UK-based refuse truck manufacturer Dennis Eagle is supplying Veolia and Westminster City Council with the UK’s largest electric refuse collection fleet.
Westminster Council has invested £20 million in the 45 new electric trucks built by Dennis Eagle which will be phased in the weeks ahead.
After extensive trials in 2022, it ordered the company’s next generation eCollect 27-tonne 6×2 rear-steer electric Refuse Collection Vehicles (RCV).
Dennis Eagle first launched the eCoolect in 2020, and says there are now well over 100 in operation in the UK and Ireland.
Built in its Warwick plant, these 45 new electric trucks will be the mainstay of its zero-emission refuse fleet, which also
includes 90 electric street cleaning vehicles ranging from e-bikes to e-sweepers.
The eCollect is based on its most popular RCV configuration. An Elite Narrow 6×2 rear-steer chassis, with an electric drive system instead of diesel, its market-leading Olympus OL19 Narrow body and its Terberg ‘Omni’ range of automatic split lifts.
Most important of all, it claims that this is the only all-electric RCV produced by an OEM, the complete package built under one roof with no need to involve another manufacturer.
Its chassis, body and bin lift are each designed to work together and are fully compliant with Whole Vehicle Type Approval (WVTA).
The specially designed depot can house over 50 vehicles and boasts a smart charging infrastructure. This fleet development will deliver a cleaner and quieter service, powered directly by energy generated from the waste they collect.
The smart charging infrastructure will ensure they are always ready to go when needed. This is a ground-breaking initiative that will benefit residents by reducing vehicle noise, cutting air pollution and drastically reducing the borough’s carbon emissions.
Westminster will gradually replace its entire 80-strong truck fleet, in the biggest decarbonisation programme of its kind by a UK local authority.
Uniquely, these new generation of vehicles are powered by the waste they collect. The electric vehicles will charge their batteries by drawing electric power from an adjacent energy recovery facility which uses the waste collected from homes and businesses in Westminster.
Westminster’s fleet, operated by its environmental partner Veolia, completes 50 million collections every year and each electric vehicle saves up to 89 per cent CO2e compared to a diesel-powered fleet.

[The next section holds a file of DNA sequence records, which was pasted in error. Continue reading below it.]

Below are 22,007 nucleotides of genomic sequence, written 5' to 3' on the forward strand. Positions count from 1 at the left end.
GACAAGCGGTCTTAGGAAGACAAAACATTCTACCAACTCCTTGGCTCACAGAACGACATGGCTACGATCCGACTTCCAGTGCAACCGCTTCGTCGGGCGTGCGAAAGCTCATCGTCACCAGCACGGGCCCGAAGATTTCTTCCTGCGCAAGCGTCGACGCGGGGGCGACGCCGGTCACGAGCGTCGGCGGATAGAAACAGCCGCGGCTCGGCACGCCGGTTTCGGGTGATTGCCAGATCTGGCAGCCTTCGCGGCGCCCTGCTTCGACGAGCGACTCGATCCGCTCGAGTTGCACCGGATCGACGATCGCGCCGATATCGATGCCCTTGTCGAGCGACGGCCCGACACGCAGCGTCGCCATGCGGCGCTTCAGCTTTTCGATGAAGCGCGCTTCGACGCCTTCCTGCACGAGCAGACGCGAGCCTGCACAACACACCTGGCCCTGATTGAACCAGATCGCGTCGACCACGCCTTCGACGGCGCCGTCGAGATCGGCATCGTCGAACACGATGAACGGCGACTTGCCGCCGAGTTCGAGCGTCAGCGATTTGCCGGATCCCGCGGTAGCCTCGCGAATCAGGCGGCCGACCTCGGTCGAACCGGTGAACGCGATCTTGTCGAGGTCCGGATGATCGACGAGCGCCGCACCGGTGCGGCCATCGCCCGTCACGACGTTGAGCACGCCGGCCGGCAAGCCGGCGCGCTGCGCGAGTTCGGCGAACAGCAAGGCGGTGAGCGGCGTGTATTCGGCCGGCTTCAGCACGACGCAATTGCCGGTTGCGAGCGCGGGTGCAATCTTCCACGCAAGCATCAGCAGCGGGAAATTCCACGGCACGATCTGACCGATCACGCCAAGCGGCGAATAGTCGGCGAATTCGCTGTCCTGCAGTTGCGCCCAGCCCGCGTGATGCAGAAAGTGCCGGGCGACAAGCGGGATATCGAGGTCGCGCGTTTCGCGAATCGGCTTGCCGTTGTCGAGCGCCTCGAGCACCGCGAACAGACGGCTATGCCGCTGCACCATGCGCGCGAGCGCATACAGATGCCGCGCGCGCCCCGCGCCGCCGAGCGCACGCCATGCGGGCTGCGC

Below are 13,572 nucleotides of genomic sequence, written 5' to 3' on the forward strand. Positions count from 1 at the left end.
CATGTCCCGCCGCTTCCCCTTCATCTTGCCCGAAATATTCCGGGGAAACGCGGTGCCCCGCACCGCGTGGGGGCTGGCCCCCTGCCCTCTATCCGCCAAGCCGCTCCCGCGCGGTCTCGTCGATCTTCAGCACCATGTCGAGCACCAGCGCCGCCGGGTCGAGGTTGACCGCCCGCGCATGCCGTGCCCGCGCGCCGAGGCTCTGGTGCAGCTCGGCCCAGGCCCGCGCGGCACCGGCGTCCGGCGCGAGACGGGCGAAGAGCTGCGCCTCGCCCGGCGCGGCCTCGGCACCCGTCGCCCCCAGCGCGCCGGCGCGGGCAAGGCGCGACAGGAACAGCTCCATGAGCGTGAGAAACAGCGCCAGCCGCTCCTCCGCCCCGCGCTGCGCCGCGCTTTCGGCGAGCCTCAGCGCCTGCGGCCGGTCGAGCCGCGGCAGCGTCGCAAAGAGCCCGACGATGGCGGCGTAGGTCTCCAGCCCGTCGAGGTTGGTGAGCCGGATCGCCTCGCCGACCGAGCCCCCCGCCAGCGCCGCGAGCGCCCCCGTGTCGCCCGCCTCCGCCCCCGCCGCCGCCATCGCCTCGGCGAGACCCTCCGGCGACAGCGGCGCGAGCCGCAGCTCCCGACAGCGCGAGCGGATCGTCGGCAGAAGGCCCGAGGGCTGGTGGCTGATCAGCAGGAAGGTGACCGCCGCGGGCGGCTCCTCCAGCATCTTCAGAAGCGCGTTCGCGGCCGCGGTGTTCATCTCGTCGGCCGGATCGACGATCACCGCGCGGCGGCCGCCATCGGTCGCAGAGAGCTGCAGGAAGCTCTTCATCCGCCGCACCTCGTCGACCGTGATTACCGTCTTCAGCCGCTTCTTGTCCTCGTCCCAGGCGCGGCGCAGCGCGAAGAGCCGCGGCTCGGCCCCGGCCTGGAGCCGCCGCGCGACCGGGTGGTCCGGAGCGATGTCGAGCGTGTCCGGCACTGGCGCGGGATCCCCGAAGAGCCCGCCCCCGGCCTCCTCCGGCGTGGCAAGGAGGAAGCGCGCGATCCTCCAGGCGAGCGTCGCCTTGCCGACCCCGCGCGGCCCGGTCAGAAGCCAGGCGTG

Veolia worked to procure, design and operate the new depot and charging infrastructure which will be capable of charging 54 vehicles simultaneously.
Smart charging will allow the partnership to support the National Grid by receiving power at non-peak times to maximise local resources and strengthen the Grid’s resilience.
Pascal Hauret, managing director, Veolia UK Municipal said: “It’s fantastic to see our teams working together with Westminster City Council to deliver a cleaner, greener and quieter service for residents, businesses and visitors across the city.
“Using the waste we collect to power the electric fleet is an exciting innovation because that creates a local loop of energy, using local resources to run local services.
“I’m incredibly proud of the solutions Veolia and Westminster are pioneering together to build the sustainable municipal services we need, now and in the future.”
Cllr Paul Dimoldenberg, Cabinet Member for City Management and Air Quality, said: “By replacing diesel-powered refuse trucks with a £20m investment in UK-built electric vehicles, Westminster City Council is voting with its fleet.
“The trailblazing electrification will deliver an essential service that is quieter for residents, improves air quality in central London and reduces our fleet emissions by 50 per cent, or over 2,000 tonnes of CO2 per year.
“This is a significant moment in the evolution of sustainable council services and we look forward to further expanding our zero-emission vehicle fleet in the future.”
The South East London Combined Heat and Power facility (SELCHP) will provide the site with 3,300MWh of electricity per year via a private wire to charge the e-fleet. This facility treats residual waste to create 265GWh of electricity, supplying enough electricity to the grid to power 48,000 homes, and generating heat for a local district heating scheme serving over 2,800 homes.
Over 50 per cent of the electricity generated by SELCHP qualifies as renewable under the Renewable Energy Guarantees of Origin (REGO) scheme. Veolia has set a goal of reaching net zero emissions by 2040.
Dennis Eagle is now also offering the 4×2 eCollect, which a smaller version of the original 6×2 but it has a 10m3 body capable of carrying 4.8 tonnes – the same as its diesel equivalent.
Like the 6×2, the vehicle has a narrow track chassis to provide ‘optimum manoeuvrability’.